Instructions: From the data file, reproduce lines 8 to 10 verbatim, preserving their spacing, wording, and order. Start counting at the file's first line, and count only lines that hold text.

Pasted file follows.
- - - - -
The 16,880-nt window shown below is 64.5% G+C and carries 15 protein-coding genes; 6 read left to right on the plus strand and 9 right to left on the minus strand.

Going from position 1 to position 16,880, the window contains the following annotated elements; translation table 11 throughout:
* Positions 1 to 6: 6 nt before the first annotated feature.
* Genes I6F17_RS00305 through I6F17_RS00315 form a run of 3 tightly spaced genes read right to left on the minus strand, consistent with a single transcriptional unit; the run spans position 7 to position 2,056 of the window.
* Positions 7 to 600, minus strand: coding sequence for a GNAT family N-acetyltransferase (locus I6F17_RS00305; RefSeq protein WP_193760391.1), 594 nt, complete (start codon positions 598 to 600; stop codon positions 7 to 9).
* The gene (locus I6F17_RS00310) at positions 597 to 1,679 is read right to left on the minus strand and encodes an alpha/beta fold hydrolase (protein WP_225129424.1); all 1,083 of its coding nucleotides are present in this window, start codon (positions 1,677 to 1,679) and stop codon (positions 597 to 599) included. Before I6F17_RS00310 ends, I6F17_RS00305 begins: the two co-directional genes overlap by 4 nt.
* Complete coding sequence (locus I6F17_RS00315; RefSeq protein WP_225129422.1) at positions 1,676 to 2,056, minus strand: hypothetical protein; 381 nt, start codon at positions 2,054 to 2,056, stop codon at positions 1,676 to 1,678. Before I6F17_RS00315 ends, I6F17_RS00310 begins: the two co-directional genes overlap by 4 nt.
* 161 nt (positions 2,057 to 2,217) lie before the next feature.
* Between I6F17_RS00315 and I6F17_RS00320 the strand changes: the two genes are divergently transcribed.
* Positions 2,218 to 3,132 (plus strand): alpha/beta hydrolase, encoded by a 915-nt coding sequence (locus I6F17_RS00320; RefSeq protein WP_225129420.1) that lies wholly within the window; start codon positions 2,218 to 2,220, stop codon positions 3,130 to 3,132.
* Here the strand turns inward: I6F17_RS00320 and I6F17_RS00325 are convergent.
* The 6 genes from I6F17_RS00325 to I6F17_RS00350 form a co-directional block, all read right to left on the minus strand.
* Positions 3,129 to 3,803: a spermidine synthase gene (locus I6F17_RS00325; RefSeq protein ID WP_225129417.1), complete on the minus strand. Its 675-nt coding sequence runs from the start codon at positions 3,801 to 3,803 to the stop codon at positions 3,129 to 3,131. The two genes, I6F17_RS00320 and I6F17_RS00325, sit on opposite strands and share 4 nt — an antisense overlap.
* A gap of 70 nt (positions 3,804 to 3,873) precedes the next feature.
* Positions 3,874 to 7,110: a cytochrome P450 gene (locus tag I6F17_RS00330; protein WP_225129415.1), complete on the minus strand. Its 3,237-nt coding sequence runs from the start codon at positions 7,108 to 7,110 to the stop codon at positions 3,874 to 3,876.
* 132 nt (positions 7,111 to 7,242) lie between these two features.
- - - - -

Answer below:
* 161 nt (positions 2,057 to 2,217) lie before the next feature.
* Between I6F17_RS00315 and I6F17_RS00320 the strand changes: the two genes are divergently transcribed.
* Positions 2,218 to 3,132 (plus strand): alpha/beta hydrolase, encoded by a 915-nt coding sequence (locus I6F17_RS00320; RefSeq protein WP_225129420.1) that lies wholly within the window; start codon positions 2,218 to 2,220, stop codon positions 3,130 to 3,132.